Consider the function as x approaches 0. The function is not defined at x = 0, but it is defined for values of x very close to 0. By examining these values in the table below, we see that f (x) approaches 1 as x approaches 0 or Rogawski Calculus Copyright © 2008 W. H. Freeman and Company

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**Example, Page 76 Fill in the table and guess the value of the limit. θ**

±0.002 ±0.0001 ± ± f (+θ) f (–θ) Rogawski Calculus Copyright © 2008 W. H. Freeman and Company

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**Section 2.2 Notes and Examples**

Recalling that the distance between points a and b is |b – a|, If the values of f (x) do not converge to any finite value as x approaches c, we say that Rogawski Calculus Copyright © 2008 W. H. Freeman and Company

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**Example, Page 76 Verify each limit using the limit definition.**

Rogawski Calculus Copyright © 2008 W. H. Freeman and Company

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**Section 2.2 Notes and Examples**

Theorem 1 states two simple, yet important concepts, which are illustrated in the graph below. The value of constant k is independent of the value of x, as is the value of c. Rogawski Calculus Copyright © 2008 W. H. Freeman and Company

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**Graphical Investigation**

Use the graphing calculator to graph the function in the vicinity of the value of x in question. If the graph appears to approach the same point from either side of the value in question, then we may say that the limit exists, and the limit may frequently be estimated directly from the graph. Rogawski Calculus Copyright © 2008 W. H. Freeman and Company

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**Example, Page 76 Verify each limit using the limit definition.**

Rogawski Calculus Copyright © 2008 W. H. Freeman and Company

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**Numerical Investigation**

Section 2.2 Notes and Examples Numerical Investigation Construct a table of values of f (x) for x close to, but less than c. Construct a second table of values of f (x) for x close to, but greater than c. If both tables indicate convergence to the same number L, we take L to be an estimate for the limit. Rogawski Calculus Copyright © 2008 W. H. Freeman and Company

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**Section 2.2 Notes and Examples**

The graph and table below illustrate graphical and numerical investigation of: Rogawski Calculus Copyright © 2008 W. H. Freeman and Company

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**Section 2.2 Notes and Examples**

The graph and table below illustrate graphical and numerical investigation of: Rogawski Calculus Copyright © 2008 W. H. Freeman and Company

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**Section 2.2 Notes and Examples**

The graph and table below illustrate graphical and numerical investigation of: Rogawski Calculus Copyright © 2008 W. H. Freeman and Company

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**Section 2.2 Notes and Examples**

The graph below doesn’t really answer the question of the existence of a limit, but the table shows that it does not exist as the values of sin (1/x) have opposite signs when the same distance from zero in the positive and negative directions is considered. Thus: Rogawski Calculus Copyright © 2008 W. H. Freeman and Company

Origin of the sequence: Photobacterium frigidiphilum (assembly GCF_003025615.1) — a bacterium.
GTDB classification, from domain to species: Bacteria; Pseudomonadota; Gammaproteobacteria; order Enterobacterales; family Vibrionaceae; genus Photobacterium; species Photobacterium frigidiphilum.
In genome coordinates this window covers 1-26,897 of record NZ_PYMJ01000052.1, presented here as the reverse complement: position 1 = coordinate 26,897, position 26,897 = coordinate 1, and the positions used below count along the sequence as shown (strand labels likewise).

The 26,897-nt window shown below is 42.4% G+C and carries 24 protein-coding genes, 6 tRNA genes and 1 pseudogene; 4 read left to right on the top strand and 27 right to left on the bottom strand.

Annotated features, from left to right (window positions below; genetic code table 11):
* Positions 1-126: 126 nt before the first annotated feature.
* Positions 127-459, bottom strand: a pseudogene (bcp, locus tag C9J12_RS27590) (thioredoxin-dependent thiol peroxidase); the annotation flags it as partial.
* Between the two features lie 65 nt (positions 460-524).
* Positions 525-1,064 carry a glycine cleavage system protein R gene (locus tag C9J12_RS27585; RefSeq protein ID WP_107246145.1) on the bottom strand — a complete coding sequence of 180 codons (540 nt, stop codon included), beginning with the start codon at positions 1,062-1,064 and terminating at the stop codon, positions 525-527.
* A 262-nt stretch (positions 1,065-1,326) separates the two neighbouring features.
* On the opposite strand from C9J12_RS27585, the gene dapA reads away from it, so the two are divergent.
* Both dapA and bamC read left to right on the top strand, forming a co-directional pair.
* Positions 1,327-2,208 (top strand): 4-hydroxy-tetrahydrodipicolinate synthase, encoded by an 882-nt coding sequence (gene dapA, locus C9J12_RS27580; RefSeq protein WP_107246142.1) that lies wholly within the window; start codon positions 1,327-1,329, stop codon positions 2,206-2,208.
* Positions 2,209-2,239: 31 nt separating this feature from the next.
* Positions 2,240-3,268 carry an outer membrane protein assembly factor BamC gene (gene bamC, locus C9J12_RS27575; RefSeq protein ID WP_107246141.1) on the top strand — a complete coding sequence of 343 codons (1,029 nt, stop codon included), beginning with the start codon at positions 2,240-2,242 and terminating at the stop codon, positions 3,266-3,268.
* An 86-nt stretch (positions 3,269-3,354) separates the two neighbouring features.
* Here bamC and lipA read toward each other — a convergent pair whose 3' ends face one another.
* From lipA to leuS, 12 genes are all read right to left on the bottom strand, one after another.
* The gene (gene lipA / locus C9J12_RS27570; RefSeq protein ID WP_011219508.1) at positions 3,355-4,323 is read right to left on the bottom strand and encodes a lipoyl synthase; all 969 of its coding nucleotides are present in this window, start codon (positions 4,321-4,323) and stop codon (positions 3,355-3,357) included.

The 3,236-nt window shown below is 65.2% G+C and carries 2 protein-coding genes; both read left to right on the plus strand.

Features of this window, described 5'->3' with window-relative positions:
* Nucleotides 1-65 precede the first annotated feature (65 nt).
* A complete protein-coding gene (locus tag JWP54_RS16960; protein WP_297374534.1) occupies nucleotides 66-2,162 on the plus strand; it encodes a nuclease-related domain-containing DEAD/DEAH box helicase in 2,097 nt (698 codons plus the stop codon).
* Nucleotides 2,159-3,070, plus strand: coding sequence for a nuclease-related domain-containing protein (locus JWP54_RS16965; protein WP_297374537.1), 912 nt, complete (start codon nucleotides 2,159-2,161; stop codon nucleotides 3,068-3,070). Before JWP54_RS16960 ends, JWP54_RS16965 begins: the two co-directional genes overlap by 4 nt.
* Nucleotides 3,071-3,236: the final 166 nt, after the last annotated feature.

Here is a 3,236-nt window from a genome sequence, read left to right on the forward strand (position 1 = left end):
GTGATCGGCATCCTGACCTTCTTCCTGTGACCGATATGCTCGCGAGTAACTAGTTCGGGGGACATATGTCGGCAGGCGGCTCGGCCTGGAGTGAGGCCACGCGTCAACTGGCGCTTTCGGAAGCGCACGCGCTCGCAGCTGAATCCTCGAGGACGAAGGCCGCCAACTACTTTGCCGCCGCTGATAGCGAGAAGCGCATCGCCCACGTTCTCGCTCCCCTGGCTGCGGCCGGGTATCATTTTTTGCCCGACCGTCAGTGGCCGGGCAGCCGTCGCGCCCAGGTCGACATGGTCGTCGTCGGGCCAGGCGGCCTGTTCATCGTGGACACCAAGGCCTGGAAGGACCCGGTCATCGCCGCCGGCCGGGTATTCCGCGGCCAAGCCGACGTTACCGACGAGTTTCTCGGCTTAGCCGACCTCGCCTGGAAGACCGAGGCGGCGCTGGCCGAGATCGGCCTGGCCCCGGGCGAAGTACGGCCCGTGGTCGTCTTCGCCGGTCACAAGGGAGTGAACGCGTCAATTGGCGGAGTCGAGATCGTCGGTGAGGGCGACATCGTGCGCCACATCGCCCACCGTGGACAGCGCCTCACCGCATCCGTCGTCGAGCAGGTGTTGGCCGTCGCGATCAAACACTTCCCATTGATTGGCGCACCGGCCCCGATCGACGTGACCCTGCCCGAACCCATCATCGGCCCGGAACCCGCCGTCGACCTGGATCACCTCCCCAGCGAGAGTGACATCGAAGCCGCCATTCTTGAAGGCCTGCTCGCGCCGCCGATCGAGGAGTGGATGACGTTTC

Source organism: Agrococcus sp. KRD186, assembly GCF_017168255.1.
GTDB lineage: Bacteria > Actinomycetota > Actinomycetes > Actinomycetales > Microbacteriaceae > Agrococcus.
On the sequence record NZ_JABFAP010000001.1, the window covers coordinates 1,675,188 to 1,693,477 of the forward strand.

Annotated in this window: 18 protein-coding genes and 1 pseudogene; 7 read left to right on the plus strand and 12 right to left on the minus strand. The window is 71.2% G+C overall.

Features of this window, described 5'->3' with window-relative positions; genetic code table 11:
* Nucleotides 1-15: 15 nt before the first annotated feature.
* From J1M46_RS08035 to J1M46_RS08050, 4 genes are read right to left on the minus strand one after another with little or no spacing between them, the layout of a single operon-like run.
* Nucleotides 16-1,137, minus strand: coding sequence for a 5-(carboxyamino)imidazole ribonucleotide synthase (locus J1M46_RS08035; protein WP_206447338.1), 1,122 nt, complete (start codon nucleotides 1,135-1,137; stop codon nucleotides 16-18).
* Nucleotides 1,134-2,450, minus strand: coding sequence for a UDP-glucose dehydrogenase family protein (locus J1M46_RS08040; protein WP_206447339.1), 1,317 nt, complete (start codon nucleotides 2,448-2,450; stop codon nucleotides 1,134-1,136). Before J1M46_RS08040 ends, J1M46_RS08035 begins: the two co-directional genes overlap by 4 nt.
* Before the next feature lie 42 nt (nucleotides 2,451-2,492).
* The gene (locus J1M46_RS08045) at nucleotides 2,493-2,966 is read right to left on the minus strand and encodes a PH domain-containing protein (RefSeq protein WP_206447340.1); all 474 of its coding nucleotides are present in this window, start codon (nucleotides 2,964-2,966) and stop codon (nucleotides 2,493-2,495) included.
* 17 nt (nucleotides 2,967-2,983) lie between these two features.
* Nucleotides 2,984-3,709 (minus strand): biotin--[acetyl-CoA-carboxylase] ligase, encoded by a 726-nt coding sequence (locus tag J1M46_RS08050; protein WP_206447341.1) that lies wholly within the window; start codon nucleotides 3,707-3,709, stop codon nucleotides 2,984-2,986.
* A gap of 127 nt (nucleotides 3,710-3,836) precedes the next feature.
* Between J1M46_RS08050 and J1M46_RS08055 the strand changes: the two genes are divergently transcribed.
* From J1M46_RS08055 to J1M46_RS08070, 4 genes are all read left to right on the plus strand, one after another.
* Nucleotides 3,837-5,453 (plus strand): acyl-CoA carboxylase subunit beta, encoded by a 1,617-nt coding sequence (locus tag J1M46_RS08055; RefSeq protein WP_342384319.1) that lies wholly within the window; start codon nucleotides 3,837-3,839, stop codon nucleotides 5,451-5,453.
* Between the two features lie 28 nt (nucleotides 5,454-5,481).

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**Section 2.2 Notes and Examples**

Rogawski Calculus Copyright © 2008 W. H. Freeman and Company

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**Section 2.2 Notes and Examples**

Figure 7 shows the graph of a piecewise function. The limits as x approaches 0 and 2 do not exist, but the limit as x approaches 4 appears to exist, as the graph on both sides of x = 4 seems to converge on the same value of y. The following one-sided limits also appear to exist: but DNE as the values of f (x) continue to oscillate between ±1 as x gets ever closer to 0. Rogawski Calculus Copyright © 2008 W. H. Freeman and Company

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Definition The limit of a function at a given point exists if, and only if, the one-sided limits at the point are equal. Mathematically, we state: Rogawski Calculus Copyright © 2008 W. H. Freeman and Company

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Example, Page 76 38. Determine the one-sided limits at c = 1, 2, 4 of the function g(t) shown in the figure and state whether the limit exists at these points. Rogawski Calculus Copyright © 2008 W. H. Freeman and Company

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**Section 2.2 Notes and Examples**

Graphs (A) and (B) in Figure 8 illustrate functions with infinite discontinuities. Graph (C) illustrates a function with the interesting property: Rogawski Calculus Copyright © 2008 W. H. Freeman and Company

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**Example, Page 76 Draw the graph of a function with the given limits.**

Rogawski Calculus Copyright © 2008 W. H. Freeman and Company

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**Homework Homework Assignment #2 Read Section 2.3**

Page 76, Exercises: 1 – 53 (EOO) Quiz next time Rogawski Calculus Copyright © 2008 W. H. Freeman and Company

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Homework Homework Assignment #23 Read Section 4.3 Page 227, Exercises: 1 – 77 (EOO), skip 57, 69 Rogawski Calculus Copyright © 2008 W. H. Freeman and Company.

Homework Homework Assignment #23 Read Section 4.3 Page 227, Exercises: 1 – 77 (EOO), skip 57, 69 Rogawski Calculus Copyright © 2008 W. H. Freeman and Company.